Brad Laabs: Low lake levels could be a problem again this year
This week will be a bit of a shotgun approach as far as topics. The first is a FYI for those that will be continuing to get on area lakes for some of the upcoming fall fishing. With all the hot weather and bright sun of the last couple of weeks, combined with the lack of any significant rain since about June, lake levels have dropped considerably.
Lake levels started low after ice out, were good by early June with all the late May and June rain, and now have just continued to drop since then. The low water is not as bad as it was about this time last year, but it is getting close.
If you remember last fall, by mid-September many anglers/boaters were done, as launching and loading was a real challenge with the low water conditions. Last year was about as low as I can remember and we may match that again this year. If it continues, I will add some reminders on how to adjust/adapt in an article in a few weeks. We are starting to have some challenges already at some accesses, and if we don’t get some moisture soon, we may have fall access issues like we had before.
You will already want to make sure your motor is trimmed up as you launch and as you approach loading onto your trailer. The prop wash out area has piled rock very shallow before the blow-out hole from power loading boats in these low water conditions. I am guessing most lakes are down about three feet from previous levels.
It looks like a new ramp is getting added to the west (beach) shore access on Little Detroit. That will help with the long weekend lines next summer. If you are putting in on the south access of Big Detroit, wear your kidney belt and drive slow. The potholes are the “end of the summer season special.”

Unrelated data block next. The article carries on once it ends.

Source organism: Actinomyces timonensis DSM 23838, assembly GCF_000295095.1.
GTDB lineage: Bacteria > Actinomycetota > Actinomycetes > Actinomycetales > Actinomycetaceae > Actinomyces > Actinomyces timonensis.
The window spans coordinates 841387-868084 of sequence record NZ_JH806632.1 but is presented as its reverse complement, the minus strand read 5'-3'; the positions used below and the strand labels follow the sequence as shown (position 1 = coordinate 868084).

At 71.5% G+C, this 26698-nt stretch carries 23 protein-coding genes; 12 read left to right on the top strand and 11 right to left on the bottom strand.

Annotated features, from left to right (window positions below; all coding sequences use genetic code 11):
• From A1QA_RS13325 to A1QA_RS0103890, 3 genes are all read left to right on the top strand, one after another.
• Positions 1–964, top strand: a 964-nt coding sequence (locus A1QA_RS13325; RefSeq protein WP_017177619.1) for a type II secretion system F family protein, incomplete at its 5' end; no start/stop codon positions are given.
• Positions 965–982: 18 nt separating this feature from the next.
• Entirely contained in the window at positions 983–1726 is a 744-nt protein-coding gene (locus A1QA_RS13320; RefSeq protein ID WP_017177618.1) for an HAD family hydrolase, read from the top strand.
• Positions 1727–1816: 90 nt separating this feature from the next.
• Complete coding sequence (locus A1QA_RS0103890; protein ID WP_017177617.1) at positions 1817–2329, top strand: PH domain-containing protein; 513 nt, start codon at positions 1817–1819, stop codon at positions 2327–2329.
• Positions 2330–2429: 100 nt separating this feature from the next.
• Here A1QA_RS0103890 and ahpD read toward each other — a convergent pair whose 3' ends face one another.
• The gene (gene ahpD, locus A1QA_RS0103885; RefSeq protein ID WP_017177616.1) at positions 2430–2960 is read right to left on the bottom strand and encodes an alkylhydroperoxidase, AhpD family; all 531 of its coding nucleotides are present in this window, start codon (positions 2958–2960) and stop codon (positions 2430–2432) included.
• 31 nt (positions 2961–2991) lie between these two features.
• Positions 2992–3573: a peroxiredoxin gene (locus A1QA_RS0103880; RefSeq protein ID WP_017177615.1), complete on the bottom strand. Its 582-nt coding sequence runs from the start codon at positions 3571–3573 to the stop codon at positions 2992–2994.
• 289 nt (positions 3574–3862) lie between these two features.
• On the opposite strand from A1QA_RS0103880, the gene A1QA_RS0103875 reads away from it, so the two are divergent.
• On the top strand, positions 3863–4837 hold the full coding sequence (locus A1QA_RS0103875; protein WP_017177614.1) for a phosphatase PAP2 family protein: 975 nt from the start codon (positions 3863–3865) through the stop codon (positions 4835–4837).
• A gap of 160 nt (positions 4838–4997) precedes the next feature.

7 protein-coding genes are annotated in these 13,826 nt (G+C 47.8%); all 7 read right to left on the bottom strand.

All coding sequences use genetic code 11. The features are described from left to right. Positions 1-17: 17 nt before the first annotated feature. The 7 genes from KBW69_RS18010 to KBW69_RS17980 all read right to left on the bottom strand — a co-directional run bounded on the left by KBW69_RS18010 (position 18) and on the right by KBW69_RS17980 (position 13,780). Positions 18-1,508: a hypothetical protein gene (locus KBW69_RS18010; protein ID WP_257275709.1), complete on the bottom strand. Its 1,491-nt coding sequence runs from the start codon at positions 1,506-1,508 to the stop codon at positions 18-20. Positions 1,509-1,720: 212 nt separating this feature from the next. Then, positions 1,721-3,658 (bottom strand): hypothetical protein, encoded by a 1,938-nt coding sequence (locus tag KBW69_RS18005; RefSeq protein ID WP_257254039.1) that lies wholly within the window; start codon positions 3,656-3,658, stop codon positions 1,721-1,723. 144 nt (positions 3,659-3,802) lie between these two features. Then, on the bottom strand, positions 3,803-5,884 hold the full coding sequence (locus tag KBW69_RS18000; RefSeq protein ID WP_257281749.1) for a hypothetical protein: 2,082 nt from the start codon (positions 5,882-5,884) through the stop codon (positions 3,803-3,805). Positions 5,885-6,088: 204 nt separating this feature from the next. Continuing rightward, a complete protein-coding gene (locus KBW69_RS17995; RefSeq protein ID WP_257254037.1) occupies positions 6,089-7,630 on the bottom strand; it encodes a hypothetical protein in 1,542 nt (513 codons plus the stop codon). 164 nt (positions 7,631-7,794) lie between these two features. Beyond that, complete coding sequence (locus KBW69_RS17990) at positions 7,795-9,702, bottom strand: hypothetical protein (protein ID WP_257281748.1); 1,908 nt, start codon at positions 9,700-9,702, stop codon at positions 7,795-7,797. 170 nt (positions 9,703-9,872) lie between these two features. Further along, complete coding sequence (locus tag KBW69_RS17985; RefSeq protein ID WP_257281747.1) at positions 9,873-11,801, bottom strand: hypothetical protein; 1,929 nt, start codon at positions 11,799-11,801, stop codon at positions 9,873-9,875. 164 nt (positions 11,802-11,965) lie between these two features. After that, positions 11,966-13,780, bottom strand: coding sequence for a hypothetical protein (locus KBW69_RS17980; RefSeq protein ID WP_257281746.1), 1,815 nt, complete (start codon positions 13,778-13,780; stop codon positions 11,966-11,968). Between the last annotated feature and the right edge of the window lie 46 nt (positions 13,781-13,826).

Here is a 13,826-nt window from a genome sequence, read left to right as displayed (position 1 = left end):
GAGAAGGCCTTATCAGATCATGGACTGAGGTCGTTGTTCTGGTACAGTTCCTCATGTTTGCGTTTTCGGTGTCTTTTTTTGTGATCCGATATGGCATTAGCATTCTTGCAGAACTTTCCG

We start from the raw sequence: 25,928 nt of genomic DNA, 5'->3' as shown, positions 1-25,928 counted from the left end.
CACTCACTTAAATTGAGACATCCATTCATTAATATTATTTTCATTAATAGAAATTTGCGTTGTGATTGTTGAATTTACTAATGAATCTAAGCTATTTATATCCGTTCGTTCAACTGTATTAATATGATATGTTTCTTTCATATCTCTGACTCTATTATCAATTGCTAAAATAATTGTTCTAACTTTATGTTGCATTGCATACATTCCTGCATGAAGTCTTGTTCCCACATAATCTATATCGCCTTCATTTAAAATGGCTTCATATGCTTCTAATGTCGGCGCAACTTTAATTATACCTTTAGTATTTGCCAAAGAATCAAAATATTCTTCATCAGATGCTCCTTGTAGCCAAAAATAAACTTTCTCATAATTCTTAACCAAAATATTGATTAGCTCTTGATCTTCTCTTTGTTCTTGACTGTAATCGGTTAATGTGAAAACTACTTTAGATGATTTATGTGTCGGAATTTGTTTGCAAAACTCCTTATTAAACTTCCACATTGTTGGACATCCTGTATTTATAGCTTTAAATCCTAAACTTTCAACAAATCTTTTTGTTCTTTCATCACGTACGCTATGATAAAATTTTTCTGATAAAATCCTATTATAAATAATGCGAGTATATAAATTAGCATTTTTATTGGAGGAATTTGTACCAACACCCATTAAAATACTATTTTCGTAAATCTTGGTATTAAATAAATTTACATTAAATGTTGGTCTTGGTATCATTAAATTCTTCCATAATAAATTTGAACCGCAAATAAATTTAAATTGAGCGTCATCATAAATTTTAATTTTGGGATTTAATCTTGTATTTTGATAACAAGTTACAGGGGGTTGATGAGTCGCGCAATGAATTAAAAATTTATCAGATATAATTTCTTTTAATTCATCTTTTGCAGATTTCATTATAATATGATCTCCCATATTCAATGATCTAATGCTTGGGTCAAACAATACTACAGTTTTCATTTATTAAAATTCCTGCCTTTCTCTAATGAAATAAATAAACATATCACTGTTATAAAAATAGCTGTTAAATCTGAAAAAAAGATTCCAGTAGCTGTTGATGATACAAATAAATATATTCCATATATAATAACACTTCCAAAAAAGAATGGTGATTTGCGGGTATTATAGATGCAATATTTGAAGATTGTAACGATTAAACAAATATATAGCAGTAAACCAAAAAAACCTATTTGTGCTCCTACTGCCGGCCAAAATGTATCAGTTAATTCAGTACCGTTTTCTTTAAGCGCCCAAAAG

The DNR will be hosting several public meetings about special regulations on some of the lakes. The most interesting one for us may be the Leech Lake meeting that will be held Wednesday, Oct. 9, from 6-8:30 p.m. at the Walker Area Community Center (105 Tower Ave E.) The meeting will discuss relaxing the current slot for walleyes of 18-26 inches to 20-26 inches.
For the list of other meetings and lakes with special regulations under review, go to the DNR website at www.dnr.state.mn.us. Go to the fishing portion of the website and it is easy to locate from there.
Also of note from the DNR is the easy access to licensing for those with smart phones. If you access the DNR site with your smartphone you will be directed to the license area and you will be able to get fishing, small game, or special stamps texted or emailed to you. You will not be sent a paper copy of your license. You will need to have your phone with you to show an officer your license number sent by text. This will be very handy for the short notice license needs or the tech savvy population of anglers and hunters. Minnesota residents that are 21 and older that have never purchased a fishing license will not be able to use this service. They will have to get their first license at a licensing agent or they can call 888-646-6367. After that they will be able to use the smart phone service.
I recently had a customer use this service in the truck on the way to the lake and accomplished getting his license in a matter of minutes in the vehicle. You can also see the host of other smart phone apps the DNR has available at the website listed above.
Lastly, we will be losing the services of the many college students and some of the summer volunteers that have been helping with AIS education and boat checks at accesses all over the state. Make sure you thank them for their service. We had some quality young people and some dedicated volunteers doing a thankless job at our local lakes. It can get to be some long hours sitting at the accesses, especially with some of the extreme weather conditions we had at times this summer. Not everyone is pleased with their presence or understands they are trying to help, and many have taken some abuse from boaters that don’t get it.
Just a reminder — lots of open water fishing left yet. Get out a few more times!
(Laabs runs Brad Laabs’ Guide Service in Detroit Lakes.)